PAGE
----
Mike S Director at Vector Analytics

August 7th, 2015

John, perhaps I should give more context. I am in analytics space where typically the companies are evaluated at 1m +. I have committed sales worth $40k. 


Steven Rahseparian Founder & Chief Executive Officer at Secured Universe

August 7th, 2015

If you can hold off a bit more, I would recommend getting additional commitments/letters of intent. This can increase your valuation and prove your business model. So now you are not just an idea.

Also, anything less than $1M, I would just go convertible note. It's faster, cheaper, less complex, etc.

As it stands, every startup is usually valued between $1 - 8M by valley standards and where you fall in the range depends greatly on how far along you are.

The more you can build your sales pipeline / pre-sales, the more traction you can prove and the more value you are building BEFORE you take money.

Hold out if you can and build more value, or alternatively, negotiate with the investor to give you the funds in small tranches as you need it, each tranch being priced base on your progress.

So instead of changing your valuation, take less, give less equity right now, build more value, negotiate next round.  You save face, gain credibility for being savvy and investor will most likely like this approach too as it presents less risk.

Good luck!

Luis MD CEO at EDENIS

August 7th, 2015

Mike: 

I think you're going to have a hard time defending your valuation based on revenues at this stage. 'Angel' is a broad term encompassing investors that invest at the concept stage and others that invest when a company is at the cusp of 'booming'. If you're talking to Angels that understand your space, then product quality, company infrastructure, and market value would probably be weighed more heavily when negotiating pre-money valuation.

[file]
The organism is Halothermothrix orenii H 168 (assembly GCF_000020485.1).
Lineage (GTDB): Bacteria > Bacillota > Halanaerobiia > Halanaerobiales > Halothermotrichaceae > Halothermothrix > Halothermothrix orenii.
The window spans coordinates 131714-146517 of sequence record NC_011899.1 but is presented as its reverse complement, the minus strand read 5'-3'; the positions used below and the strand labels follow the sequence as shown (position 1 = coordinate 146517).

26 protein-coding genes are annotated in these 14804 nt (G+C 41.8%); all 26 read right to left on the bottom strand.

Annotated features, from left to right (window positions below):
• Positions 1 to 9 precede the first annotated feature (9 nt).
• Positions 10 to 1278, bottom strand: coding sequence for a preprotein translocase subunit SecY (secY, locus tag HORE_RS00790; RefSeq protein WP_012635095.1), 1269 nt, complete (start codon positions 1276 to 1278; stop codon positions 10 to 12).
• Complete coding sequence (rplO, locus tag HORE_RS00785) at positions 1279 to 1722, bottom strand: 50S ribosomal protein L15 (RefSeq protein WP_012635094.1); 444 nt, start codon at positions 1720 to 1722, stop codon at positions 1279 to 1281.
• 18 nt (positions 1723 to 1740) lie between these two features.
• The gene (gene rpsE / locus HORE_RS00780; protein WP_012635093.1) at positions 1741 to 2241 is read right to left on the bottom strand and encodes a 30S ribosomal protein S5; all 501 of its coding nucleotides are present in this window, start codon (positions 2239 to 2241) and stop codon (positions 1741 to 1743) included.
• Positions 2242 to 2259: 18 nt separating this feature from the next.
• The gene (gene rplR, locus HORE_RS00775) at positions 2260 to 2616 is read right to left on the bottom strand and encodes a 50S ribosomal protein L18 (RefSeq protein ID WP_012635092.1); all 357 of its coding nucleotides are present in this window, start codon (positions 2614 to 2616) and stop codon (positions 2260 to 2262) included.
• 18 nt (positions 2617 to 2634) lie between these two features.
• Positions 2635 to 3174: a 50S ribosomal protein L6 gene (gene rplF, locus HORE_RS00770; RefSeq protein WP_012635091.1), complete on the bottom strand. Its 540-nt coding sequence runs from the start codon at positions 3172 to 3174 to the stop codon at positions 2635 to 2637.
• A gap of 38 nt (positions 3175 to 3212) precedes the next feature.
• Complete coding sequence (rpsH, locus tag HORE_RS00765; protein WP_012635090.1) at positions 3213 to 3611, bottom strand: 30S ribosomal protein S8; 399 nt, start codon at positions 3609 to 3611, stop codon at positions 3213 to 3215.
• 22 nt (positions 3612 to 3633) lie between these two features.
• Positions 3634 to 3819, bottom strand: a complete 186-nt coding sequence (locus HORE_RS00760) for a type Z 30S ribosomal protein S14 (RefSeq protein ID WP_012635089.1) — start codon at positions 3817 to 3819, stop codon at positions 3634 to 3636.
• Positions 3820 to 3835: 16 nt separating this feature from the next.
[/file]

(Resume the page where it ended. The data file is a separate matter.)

If you're just raising for capital to complete your next milestone and not considering whether the investor can bring relevant networks/expertise to the table, then 14% may be too much. If you can find an additional investor to jump in at the same valuation with expertise and resources to push your company through the next inflection point and/or raise, then giving away as much as 25% would be reasonable.

This all relates to your short-term needs and long-term goals. In my opinion, you should raise capital to complete a milestone that equates to a certain increase in value, or to secure runway to build on your team and key metrics, whichever will position you for a stronger A series or exit. 

In summary, the conversation changes based on what type of investor you're negotiating with and what value they can add beyond capital. The fact that you're a high-risks start-up that can 'bust' at any moment is a discussion that investors will likely lead, but don't let it overshadow this moment of complete autonomy that you have to select who your company is going to 'marry'. 

William Kerig Founder and CEO at RallyMe Inc.

August 7th, 2015

Take the money, take the money, take the money. Everything else is make-believe at this point. At your stage everything is very tippy. If you have someone who believes in you and your product, take the check and get going!

Steve Owens

August 7th, 2015

Avoid the whole valuation negotiation with a convertible note that converts to a discount to the Series A. Most startup lawyers are very familiar with this technique.  If you want some referrals to good startup attorneys, then just shot me an email